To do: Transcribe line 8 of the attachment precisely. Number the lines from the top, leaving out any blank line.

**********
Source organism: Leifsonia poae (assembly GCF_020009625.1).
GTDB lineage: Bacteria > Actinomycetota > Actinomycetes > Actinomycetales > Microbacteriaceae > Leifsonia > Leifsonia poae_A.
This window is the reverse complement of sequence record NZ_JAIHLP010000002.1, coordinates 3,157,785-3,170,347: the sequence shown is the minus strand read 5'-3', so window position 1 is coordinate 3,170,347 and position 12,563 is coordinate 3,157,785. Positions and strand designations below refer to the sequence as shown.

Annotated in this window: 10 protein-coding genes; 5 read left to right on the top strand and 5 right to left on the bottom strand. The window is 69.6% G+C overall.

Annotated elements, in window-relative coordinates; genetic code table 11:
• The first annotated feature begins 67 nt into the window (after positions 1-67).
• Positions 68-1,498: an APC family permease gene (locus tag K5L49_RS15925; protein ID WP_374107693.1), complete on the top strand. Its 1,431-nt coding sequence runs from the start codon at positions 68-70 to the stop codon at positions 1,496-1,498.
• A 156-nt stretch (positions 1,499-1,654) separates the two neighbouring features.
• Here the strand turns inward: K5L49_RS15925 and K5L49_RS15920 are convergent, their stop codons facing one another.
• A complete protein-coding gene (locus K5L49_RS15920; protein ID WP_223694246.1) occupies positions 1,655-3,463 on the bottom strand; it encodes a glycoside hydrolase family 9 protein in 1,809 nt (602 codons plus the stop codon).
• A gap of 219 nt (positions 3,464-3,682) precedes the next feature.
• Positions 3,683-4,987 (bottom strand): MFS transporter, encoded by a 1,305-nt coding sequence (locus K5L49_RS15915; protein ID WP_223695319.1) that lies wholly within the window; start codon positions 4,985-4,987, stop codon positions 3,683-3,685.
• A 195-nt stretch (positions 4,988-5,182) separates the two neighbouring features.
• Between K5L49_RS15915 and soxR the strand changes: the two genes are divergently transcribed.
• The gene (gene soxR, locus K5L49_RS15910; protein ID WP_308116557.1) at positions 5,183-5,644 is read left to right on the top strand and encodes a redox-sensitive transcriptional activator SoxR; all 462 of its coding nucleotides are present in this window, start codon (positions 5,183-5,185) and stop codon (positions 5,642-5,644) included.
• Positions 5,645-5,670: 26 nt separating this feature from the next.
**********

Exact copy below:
• A 156-nt stretch (positions 1,499-1,654) separates the two neighbouring features.